by Matt Alexander
What is not benign when it is tiny? The most heinous villain who ever lived was surely not so imposing as he nursed, was he? Similarly, a stolen glance that cannot be acted upon can only be described as innocent. Perhaps. But then it may begin to grow, a Quixotic quickening deep inside the heart. Maybe you can bridge the religion gap between your families. Soon a lump might appear; perhaps its borders are circumscribed at first. I do not know. Maybe a kiss occurs, a hot kiss that makes you weep in hindsight. Eventually the cells transform, crossing an event horizon.
A mutation develops, and soon the expansion cannot be stopped. You begin lying to your parents and she to hers. The protein p53 (it stands for passion) is a well-studied gate-keeper of the transition from benignancy to malignancy; its failure is implicated in the most devastating diseases. Given a taste at everlasting life, the hungry cells can be slowed, of course, through painful therapies I won’t go into here, but they will not easily renounce their right to survive and thrive. They will starve themselves before relinquishing anything, would sooner die by taking you down than go quietly themselves. You starve yourself during Ramadan even though you aren’t Muslim. You recite the Shahadah, make plans to convert, do whatever you think might make her parents accept you.
Love conquers all, though, even a person’s will, if it is denied basic nutrients like a family’s approval. Eventually the cancer spreads and colonizes the entire body. You meet them for the first time after three years of dating. Her parents reject your marriage proposal. You were raised in far too different a culture, and they do not approve of “any of this.” Her parents drive her home from the Italian restaurant where you shared a single meal together as a not-family, and she does not respond to your texts telling her how much you love her. The cancer has won, taken everything. It all started with an innocent glance. All it takes is one. Hyperplasia always begins benign.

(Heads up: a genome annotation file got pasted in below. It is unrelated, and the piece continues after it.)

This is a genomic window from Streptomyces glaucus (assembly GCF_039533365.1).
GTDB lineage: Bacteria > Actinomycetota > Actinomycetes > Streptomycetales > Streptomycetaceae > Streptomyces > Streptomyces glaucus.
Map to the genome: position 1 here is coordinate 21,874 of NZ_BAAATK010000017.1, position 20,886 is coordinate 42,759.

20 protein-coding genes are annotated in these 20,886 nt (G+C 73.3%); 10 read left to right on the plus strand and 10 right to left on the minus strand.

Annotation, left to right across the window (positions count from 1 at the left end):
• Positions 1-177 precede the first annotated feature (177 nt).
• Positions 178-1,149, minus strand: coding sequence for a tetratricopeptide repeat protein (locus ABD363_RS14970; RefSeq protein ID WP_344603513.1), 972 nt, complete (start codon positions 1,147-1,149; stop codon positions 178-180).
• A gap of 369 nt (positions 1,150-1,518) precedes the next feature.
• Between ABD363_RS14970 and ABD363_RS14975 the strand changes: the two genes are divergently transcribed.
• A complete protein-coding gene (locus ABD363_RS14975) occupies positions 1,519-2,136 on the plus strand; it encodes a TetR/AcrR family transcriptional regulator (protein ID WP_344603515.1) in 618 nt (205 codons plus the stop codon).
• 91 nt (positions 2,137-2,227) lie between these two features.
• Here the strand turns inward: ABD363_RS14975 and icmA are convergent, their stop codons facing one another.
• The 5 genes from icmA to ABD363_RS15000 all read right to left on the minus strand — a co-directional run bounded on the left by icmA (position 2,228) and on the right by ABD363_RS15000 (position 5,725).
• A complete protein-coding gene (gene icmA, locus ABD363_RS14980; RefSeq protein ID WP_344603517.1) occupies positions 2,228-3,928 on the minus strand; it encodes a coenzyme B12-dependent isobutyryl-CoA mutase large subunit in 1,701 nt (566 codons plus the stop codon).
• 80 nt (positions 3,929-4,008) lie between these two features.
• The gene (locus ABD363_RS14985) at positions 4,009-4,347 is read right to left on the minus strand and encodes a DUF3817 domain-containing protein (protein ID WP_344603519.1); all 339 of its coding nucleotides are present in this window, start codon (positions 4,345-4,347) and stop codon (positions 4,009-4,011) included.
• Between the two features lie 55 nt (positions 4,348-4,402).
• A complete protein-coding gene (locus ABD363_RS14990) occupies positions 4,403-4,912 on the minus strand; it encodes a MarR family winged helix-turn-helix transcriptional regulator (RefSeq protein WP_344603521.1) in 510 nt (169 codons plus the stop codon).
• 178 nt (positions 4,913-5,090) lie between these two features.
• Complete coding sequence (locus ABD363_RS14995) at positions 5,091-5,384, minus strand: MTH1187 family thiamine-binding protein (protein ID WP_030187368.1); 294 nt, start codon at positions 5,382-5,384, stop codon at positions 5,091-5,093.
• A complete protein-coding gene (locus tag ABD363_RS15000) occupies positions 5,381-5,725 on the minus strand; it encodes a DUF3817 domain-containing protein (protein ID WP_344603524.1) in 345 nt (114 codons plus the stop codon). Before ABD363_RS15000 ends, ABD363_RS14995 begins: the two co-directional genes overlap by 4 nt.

The nervous system, which has high oxygen demands of its own, is highly susceptible to damage by respiration-heavy cancer cells. Regions like the hippocampus are particularly vulnerable (it’s where memories reside), but both Pacinian and Meissner’s corpuscles as well as the Brachial plexus are hardly any safer. In the event of survival, most of the body’s nerves are typically rendered non-functional. While some therapies are being developed that can rehabilitate the senses, in many cases you will simply never feel again.
Matt Alexander is a scientist and writer in Philadelphia. When struck by insight, he shouts “Bazinga!”, not “Eureka!”, although he has nothing against Archimedes and is in fact himself an avid bath-taker. His work has appeared or is forthcoming in theEEEL, Maudlin House, and After the Pause. Follow him on Twitter at @thenamesmatta*Featured artwork courtesy of the brilliant Toby Penney – to learn more about her and what she does, check out our interview here: https://sicklitmagazine.com/2015/12/04/art-with-toby-penney/